David Seifert studied at an art school in Lwow. In 1912, he enrolled in the School of Fine Arts in Weimar with Joachim Weingart. The industrialist and patron Carol Katz discovered his painting and decided to support him while he was learning. He arrived in Paris in 1924 and settled in Montparnasse. In 1927, on the occasion of the opening of the café La Coupole, he painted the place’s pillars together with other artists, such as Georges Kars, Marie Vassilieff, and Nathan Grunsweigh. In the 1930s, he met Léon Weissberg. From 1936, David Seifert lived with his wife and son at 73 rue Notre- Dame-des-Champs, in a studio next to Émile Othon Friesz. At night, he spent time with his friends at Le Dôme café.
On July 15, 1942, the day before the Vel d’Hiv roundup, his friend and neighbor painter Othon Friesz warned him of the danger and advised him to flee. Seifert placed his son in the Stanislas secondary school, a Catholic institute where he stayed until the Liberation, while he and his wife took refuge in Sanary-sur-Mer. His wife worked on promoting her husband’s work. The dealer Vladimir Raykis, from the Zak gallery, regularly bought his works. His collectors lived in England and South Africa. In 1960, Seifert settled in a house near Meudon where he worked until he died.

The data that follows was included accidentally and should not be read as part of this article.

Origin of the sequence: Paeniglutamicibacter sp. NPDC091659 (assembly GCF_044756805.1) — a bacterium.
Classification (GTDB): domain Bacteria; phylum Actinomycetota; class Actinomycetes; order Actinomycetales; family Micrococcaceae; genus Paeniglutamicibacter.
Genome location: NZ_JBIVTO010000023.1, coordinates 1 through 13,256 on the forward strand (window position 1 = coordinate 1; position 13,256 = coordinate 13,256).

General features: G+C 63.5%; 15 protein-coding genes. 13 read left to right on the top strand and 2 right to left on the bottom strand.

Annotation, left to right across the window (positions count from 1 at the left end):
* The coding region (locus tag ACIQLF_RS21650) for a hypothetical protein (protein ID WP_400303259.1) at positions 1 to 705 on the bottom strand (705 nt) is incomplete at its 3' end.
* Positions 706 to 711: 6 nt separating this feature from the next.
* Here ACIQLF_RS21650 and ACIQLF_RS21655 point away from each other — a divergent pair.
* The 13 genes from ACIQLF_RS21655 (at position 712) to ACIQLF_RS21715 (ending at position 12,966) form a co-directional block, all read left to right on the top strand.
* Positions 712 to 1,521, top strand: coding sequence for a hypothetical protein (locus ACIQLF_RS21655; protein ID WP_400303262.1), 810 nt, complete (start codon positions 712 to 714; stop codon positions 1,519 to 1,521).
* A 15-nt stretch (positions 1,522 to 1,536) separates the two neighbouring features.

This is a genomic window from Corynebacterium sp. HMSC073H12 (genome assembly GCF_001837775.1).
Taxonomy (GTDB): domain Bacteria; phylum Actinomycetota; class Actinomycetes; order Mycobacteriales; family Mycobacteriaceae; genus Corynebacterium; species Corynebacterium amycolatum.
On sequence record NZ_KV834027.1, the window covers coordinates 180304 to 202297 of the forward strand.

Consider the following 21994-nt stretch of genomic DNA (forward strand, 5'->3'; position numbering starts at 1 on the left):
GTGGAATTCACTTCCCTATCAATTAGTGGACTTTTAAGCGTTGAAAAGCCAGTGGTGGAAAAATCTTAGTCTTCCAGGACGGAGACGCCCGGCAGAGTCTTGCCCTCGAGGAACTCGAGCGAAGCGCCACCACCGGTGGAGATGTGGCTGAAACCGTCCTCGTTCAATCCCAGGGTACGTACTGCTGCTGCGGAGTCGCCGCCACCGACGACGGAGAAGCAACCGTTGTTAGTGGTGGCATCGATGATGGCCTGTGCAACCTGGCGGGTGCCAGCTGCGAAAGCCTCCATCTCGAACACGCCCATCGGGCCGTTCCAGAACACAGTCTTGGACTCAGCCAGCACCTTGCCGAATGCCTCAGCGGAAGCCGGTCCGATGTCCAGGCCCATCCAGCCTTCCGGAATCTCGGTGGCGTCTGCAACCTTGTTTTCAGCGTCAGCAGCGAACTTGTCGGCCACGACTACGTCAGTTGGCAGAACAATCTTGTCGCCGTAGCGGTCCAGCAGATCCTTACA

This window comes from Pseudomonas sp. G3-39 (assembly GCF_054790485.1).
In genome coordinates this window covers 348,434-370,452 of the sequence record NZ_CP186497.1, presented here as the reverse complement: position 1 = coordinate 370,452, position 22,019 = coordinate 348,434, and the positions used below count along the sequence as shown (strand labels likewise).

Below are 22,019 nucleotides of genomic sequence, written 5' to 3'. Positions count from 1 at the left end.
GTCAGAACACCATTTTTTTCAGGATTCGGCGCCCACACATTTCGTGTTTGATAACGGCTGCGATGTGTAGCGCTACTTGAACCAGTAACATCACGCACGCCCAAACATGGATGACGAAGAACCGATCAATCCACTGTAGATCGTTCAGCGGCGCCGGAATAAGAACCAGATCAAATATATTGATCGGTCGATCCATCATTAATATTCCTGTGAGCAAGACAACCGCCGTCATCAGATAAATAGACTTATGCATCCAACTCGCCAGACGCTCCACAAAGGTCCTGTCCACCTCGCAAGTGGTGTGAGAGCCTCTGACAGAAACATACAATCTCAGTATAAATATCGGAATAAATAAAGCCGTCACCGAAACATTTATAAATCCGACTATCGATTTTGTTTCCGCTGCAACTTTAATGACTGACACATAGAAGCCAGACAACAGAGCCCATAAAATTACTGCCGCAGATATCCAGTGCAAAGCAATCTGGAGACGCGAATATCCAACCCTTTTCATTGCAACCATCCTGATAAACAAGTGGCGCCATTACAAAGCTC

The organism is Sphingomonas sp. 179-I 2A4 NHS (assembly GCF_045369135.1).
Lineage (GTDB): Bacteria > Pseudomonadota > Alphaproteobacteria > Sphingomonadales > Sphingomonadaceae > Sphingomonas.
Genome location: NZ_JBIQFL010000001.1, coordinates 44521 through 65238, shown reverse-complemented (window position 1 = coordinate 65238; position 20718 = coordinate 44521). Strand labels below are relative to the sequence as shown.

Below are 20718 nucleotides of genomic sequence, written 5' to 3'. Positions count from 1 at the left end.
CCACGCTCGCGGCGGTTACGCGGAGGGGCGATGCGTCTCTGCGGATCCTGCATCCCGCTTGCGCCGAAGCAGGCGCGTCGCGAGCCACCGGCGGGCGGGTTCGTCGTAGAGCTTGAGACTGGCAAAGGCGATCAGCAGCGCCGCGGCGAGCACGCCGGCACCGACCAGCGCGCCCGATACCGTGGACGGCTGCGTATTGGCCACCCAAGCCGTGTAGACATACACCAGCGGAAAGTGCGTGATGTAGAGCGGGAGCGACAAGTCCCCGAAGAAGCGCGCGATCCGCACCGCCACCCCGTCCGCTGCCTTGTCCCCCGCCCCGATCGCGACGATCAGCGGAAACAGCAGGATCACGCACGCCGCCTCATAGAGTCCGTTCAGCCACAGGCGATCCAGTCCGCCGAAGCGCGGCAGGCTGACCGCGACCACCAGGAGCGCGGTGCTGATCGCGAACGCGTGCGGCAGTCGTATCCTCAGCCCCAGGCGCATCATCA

Nieszawer & Princ
"Artistes juifs de l’Ecole de Paris 1905-1939"
Editons Somogy 2015